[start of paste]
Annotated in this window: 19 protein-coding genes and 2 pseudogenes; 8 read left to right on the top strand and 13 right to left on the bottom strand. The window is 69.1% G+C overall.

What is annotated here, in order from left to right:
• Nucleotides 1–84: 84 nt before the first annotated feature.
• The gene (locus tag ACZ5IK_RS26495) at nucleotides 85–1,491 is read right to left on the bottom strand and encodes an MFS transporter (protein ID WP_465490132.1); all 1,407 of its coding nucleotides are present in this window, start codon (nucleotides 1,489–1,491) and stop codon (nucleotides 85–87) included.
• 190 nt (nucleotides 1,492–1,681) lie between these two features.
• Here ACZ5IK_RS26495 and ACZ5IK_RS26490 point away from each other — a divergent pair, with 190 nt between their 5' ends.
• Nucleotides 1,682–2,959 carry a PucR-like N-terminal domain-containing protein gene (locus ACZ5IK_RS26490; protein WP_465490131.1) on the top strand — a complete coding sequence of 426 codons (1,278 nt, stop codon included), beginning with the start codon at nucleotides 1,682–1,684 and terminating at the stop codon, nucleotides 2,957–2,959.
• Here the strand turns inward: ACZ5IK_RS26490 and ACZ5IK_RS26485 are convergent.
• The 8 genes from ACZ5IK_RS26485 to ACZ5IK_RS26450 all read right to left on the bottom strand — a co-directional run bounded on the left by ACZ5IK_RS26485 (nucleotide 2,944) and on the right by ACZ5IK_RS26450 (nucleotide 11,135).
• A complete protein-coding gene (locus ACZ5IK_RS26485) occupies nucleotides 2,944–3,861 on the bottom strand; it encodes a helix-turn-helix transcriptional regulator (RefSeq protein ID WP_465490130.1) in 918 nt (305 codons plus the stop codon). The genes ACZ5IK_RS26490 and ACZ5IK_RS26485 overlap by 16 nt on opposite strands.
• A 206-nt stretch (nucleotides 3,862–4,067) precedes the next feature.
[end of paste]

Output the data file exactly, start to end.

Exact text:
Annotated in this window: 19 protein-coding genes and 2 pseudogenes; 8 read left to right on the top strand and 13 right to left on the bottom strand. The window is 69.1% G+C overall.

What is annotated here, in order from left to right:
• Nucleotides 1–84: 84 nt before the first annotated feature.
• The gene (locus tag ACZ5IK_RS26495) at nucleotides 85–1,491 is read right to left on the bottom strand and encodes an MFS transporter (protein ID WP_465490132.1); all 1,407 of its coding nucleotides are present in this window, start codon (nucleotides 1,489–1,491) and stop codon (nucleotides 85–87) included.
• 190 nt (nucleotides 1,492–1,681) lie between these two features.
• Here ACZ5IK_RS26495 and ACZ5IK_RS26490 point away from each other — a divergent pair, with 190 nt between their 5' ends.
• Nucleotides 1,682–2,959 carry a PucR-like N-terminal domain-containing protein gene (locus ACZ5IK_RS26490; protein WP_465490131.1) on the top strand — a complete coding sequence of 426 codons (1,278 nt, stop codon included), beginning with the start codon at nucleotides 1,682–1,684 and terminating at the stop codon, nucleotides 2,957–2,959.
• Here the strand turns inward: ACZ5IK_RS26490 and ACZ5IK_RS26485 are convergent.
• The 8 genes from ACZ5IK_RS26485 to ACZ5IK_RS26450 all read right to left on the bottom strand — a co-directional run bounded on the left by ACZ5IK_RS26485 (nucleotide 2,944) and on the right by ACZ5IK_RS26450 (nucleotide 11,135).
• A complete protein-coding gene (locus ACZ5IK_RS26485) occupies nucleotides 2,944–3,861 on the bottom strand; it encodes a helix-turn-helix transcriptional regulator (RefSeq protein ID WP_465490130.1) in 918 nt (305 codons plus the stop codon). The genes ACZ5IK_RS26490 and ACZ5IK_RS26485 overlap by 16 nt on opposite strands.
• A 206-nt stretch (nucleotides 3,862–4,067) precedes the next feature.